Art Term of the Month: Spooky – The Nightmare
Your chest tightens. You begin to sweat. Your scalp crawls and your knees tremble. Just as you’re about to let out a bloodcurdling scream… you wake up and realize it was all just a dream!
Nightmares are a universal spooky experience - so their popularity in art is a given! Artists have explored these dark visions both by depicting the contents of their nightmares (especially Surrealists like Salvador Dali) and by personifying their nightmares.
The Nightmare by John Henry Fuseli
One of the most iconic images of the latter is “The Nightmare” by John Henry Fuseli. Created in 1781 during the height of the Enlightenment, this oil painting paradoxically portrayed the irrational, sensual and horrific.
The main figure of the piece is a sleeping young woman draped in a white nightgown. She has totally succumbed to her dreams - her arms tumble, limp and defenseless, off the side of her bed. On top of her chest squats the gargoyle-like Nightmare. His apparent weight and unnatural stare bring to life the oppressive and unsettling feeling of a nightmare. His placement also suggests the subconscious sexuality of the dream (Sigmund Freud allegedly kept a reproduction of this painting in his apartment in Vienna).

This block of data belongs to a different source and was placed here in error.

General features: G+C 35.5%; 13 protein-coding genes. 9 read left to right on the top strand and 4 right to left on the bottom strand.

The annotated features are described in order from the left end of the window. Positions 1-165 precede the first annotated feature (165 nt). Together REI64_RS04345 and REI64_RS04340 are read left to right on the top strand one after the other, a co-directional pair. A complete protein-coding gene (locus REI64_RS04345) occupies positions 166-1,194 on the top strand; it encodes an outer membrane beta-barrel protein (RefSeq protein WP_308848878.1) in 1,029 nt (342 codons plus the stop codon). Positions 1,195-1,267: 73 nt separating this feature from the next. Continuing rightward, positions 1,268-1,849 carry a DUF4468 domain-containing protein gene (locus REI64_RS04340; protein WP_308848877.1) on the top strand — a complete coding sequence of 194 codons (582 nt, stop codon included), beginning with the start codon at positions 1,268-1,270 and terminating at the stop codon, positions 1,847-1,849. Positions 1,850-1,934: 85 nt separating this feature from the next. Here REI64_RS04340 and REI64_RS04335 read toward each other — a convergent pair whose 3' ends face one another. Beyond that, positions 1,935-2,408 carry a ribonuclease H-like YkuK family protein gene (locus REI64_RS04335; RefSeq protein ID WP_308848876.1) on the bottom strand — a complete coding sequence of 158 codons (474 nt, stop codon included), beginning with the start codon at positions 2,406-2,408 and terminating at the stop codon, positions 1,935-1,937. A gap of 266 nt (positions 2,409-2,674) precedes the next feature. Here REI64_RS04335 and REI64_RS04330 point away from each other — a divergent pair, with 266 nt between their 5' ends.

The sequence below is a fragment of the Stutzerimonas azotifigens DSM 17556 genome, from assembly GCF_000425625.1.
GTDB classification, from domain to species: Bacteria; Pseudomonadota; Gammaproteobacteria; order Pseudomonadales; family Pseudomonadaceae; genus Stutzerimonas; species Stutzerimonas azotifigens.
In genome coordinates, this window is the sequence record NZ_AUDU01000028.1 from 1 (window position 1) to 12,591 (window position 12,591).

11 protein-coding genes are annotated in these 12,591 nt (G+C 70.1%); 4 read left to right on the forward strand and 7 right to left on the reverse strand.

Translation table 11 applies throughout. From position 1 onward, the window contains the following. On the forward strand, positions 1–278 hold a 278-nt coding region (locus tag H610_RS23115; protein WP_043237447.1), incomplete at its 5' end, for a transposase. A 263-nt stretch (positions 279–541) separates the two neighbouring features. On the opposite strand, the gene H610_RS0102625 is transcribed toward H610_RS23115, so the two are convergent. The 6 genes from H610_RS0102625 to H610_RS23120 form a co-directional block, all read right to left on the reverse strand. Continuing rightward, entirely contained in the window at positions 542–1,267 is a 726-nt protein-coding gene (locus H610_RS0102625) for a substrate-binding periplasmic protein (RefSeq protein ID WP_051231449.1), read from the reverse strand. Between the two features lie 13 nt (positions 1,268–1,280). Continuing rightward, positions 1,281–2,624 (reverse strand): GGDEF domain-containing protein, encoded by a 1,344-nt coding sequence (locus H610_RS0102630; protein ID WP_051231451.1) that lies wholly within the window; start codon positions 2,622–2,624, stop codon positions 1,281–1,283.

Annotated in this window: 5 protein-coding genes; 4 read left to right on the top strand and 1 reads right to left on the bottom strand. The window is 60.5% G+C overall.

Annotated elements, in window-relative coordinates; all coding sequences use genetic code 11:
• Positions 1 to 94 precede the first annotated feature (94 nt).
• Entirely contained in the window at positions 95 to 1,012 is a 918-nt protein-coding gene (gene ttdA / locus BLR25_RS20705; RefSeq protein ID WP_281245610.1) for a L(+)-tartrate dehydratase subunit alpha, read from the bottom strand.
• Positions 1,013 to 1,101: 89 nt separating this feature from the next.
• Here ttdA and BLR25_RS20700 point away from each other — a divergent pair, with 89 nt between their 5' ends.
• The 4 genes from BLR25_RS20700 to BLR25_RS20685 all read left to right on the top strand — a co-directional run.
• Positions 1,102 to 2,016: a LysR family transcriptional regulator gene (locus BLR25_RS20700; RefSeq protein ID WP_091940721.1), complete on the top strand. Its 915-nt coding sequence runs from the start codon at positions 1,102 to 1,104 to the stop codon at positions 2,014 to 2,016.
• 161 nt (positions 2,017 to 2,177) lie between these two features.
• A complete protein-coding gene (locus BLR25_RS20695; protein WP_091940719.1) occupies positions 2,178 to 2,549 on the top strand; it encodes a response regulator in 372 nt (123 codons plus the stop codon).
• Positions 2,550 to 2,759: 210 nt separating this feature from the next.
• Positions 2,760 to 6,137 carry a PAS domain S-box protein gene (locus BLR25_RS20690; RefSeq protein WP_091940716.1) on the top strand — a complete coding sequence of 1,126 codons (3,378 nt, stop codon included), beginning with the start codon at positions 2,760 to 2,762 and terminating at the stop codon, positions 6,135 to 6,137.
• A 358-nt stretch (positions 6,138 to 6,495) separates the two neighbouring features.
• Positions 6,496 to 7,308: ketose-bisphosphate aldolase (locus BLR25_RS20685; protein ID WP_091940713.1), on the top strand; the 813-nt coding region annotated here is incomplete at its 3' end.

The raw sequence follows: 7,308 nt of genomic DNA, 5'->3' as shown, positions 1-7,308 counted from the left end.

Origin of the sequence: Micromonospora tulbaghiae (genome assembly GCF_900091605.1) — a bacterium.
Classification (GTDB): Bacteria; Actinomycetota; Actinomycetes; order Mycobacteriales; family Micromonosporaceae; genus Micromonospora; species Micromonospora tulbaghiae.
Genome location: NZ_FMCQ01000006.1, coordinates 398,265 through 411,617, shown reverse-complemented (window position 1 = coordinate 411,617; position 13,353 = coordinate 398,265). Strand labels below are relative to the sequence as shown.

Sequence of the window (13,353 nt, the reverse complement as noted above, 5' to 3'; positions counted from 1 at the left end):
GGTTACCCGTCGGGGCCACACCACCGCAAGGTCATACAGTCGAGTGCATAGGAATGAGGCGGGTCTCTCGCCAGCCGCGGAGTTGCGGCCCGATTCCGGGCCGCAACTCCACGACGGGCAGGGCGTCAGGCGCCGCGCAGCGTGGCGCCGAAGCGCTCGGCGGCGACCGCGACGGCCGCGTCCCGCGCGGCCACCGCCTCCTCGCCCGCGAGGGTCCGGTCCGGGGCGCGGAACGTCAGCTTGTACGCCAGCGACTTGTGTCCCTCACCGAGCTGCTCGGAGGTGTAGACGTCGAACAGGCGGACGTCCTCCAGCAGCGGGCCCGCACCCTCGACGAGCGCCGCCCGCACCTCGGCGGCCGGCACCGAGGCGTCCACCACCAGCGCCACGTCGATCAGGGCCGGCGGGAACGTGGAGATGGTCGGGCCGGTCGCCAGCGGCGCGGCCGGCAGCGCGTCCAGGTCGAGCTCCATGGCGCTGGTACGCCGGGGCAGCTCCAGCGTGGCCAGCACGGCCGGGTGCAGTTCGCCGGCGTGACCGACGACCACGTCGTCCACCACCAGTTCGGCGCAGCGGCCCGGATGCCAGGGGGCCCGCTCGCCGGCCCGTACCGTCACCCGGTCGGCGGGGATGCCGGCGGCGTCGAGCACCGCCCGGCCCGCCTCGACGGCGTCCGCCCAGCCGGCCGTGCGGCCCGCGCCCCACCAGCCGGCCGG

In the top left corner, a spectral horse brings home the subject of the painting – the poor woman is suffering from a nightmare!
Poster for the 1931 film version of “Frankenstein” where Frankenstein has just left Mae Clarke’s room
This image successfully shocked and frightened its first viewers and continued to haunt art enthusiasts over the centuries. The 1931 film version of “Frankenstein” – a more contemporary classic of horror – clearly referenced Fuseli’s painting in its above poster. The artistic tradition of the nightmare lives on!
What do you think your nightmares would look like if they came to life? How would you go about painting your scariest dreams?